• Sponsorship and the Rise in Literacy Standards (173-178)
  • Sponsorship and Appropriation In Literacy Learning (178-183)

As a group, summarize your section and talk about why it matters to us (prepare to share out with whole class). As part of your discussion: What do the case studies illuminate in your section? What claims is she able to make using the cases as examples?

In a nutshell: summary of your section (major claims), how the case studies function in your section (how do the cases connect to her claims), and why these ideas matter to us?

Sept 19

Unpack Brandt’s “piling up” and “spreading out” (652). We’ll write out on board.

Key ideas:

Piling up (vertically)—rising levels of formal schooling. Layers of earlier forms exist (ex: texting vs note passing). Both resource and barrier. Can you think of examples? What do we have “remnants” of? ecards…holiday cards. facebook bday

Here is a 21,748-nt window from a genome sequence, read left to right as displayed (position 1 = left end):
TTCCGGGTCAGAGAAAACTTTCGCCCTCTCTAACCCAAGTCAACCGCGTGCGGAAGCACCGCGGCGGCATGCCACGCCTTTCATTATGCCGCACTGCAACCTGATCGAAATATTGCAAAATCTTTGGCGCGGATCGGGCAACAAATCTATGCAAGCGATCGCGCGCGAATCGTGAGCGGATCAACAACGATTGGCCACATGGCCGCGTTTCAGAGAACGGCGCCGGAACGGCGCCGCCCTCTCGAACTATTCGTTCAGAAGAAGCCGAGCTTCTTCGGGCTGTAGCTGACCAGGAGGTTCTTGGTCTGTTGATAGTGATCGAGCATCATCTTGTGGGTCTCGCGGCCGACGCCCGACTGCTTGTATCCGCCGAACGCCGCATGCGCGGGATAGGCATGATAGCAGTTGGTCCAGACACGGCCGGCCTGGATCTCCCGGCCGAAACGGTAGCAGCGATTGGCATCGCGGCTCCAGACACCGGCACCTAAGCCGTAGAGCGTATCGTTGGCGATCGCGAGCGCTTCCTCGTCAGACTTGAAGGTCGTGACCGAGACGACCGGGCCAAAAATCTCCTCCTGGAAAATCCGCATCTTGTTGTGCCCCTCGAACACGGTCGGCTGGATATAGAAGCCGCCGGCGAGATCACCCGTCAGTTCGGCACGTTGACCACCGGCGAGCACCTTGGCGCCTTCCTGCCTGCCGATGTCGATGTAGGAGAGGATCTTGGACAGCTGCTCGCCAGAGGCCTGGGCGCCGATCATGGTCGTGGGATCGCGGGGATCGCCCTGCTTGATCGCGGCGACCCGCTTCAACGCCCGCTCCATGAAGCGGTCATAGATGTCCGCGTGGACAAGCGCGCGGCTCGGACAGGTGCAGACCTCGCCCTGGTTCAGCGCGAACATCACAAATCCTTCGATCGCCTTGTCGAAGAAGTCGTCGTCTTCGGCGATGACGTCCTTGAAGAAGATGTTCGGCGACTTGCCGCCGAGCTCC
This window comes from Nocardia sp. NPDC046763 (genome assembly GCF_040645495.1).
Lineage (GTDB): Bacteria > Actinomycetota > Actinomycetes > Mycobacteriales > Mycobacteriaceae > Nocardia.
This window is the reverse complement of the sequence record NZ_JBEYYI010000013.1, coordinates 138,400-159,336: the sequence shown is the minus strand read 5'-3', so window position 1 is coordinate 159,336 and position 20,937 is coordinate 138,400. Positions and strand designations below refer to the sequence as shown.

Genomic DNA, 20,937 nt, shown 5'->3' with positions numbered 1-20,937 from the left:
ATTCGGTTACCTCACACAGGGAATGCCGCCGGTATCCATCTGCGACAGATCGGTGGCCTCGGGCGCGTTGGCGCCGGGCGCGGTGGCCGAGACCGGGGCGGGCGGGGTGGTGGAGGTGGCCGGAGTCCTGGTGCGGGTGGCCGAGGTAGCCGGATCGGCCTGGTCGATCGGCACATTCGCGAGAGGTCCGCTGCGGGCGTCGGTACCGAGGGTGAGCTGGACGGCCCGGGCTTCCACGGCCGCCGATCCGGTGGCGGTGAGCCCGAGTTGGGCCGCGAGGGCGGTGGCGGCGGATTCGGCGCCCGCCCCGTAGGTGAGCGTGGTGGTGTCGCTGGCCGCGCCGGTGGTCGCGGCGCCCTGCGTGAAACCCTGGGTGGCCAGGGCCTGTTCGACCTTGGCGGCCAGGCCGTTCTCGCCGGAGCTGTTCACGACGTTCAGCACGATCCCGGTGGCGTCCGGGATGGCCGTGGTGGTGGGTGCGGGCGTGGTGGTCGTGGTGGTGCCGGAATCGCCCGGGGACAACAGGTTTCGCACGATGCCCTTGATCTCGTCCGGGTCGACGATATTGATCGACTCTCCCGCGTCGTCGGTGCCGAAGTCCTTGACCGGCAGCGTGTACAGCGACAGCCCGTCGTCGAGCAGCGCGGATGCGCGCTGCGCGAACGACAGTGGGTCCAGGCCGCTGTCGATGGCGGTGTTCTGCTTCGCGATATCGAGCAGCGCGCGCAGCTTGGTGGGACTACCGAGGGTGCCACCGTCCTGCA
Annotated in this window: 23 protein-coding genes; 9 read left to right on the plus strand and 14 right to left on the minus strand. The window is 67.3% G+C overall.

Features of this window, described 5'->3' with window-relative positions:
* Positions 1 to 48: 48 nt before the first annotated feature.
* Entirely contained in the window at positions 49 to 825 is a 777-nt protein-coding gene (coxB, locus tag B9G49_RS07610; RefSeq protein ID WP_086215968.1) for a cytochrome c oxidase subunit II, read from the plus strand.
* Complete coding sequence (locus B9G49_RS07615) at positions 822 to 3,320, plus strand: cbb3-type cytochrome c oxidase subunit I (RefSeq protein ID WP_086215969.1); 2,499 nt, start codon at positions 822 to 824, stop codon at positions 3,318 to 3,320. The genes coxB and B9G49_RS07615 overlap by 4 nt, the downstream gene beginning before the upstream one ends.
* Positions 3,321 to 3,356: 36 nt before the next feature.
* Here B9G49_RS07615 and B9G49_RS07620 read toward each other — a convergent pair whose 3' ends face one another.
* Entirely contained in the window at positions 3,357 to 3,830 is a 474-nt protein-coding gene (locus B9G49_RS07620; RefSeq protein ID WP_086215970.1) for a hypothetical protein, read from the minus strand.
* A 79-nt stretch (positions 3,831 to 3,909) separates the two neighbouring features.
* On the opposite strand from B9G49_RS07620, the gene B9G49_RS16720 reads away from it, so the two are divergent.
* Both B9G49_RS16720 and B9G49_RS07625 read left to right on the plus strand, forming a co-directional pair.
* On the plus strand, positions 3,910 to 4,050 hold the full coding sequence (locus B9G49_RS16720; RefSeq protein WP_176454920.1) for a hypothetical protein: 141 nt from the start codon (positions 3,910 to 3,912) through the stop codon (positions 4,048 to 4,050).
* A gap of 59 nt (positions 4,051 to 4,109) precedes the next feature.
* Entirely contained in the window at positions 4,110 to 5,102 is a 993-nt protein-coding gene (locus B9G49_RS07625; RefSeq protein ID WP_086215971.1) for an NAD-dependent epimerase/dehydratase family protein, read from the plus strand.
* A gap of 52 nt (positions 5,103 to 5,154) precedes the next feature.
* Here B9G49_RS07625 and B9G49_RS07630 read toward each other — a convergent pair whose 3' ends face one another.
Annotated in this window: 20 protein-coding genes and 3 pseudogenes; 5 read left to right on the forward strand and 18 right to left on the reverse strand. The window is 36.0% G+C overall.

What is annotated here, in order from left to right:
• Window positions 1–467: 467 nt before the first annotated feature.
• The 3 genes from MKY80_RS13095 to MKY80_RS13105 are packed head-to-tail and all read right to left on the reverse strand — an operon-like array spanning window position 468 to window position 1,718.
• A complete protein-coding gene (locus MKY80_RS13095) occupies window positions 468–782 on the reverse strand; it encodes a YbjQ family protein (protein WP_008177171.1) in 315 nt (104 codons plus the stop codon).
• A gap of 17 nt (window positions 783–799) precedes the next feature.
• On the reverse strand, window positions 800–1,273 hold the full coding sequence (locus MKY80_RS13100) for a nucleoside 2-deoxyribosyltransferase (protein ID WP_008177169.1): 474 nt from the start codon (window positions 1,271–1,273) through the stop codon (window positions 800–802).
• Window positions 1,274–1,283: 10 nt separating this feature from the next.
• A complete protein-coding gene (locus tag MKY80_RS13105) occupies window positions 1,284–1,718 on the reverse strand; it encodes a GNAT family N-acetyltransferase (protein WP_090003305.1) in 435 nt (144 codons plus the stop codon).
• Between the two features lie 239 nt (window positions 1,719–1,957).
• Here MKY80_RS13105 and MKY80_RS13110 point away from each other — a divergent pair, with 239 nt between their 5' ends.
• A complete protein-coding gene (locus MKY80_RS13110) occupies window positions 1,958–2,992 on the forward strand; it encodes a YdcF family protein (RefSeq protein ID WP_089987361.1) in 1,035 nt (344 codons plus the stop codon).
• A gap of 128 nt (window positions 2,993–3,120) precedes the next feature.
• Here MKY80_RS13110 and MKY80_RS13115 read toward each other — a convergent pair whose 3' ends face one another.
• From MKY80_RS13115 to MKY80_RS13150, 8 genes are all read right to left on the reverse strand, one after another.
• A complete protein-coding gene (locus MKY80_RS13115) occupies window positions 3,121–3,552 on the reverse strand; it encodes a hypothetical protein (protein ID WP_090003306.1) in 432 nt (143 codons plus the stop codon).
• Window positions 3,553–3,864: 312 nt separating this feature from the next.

And spreading out (horizontally) reorganizing activities (economic, political, domestic). Helping family members get iTunes account. Text.

Re-Read p. 665  “What we have paid less attention to…” read from here to end.

We’ll watch a couple videos. Then think through some ideas:

  • play with the idea of producers and consumers (uploaders vs downloaders). The desire to control production and distribution. Perhaps make some categories: where are the artifacts of literacies past, present, and future. What does this mean for schooling?

  • Juxtapose some ideas from videos with Brandt. Look at how her call plays out almost 20 years later: Lessig, Wesch Web 2.0, and New Learners of the 21st C

Sept 26

Baron. Take aways from this reading. And, we will update his text by trying our hand at writing a paragraph about a new literacy.

Watch McWhorter

One side of the room summarize arguments of McWhorter, the other side Strommel.

Discuss: what value do we place on these micro-literacies (texting and twitter)? What values do these authors see in these practices? What do we think about their ideas?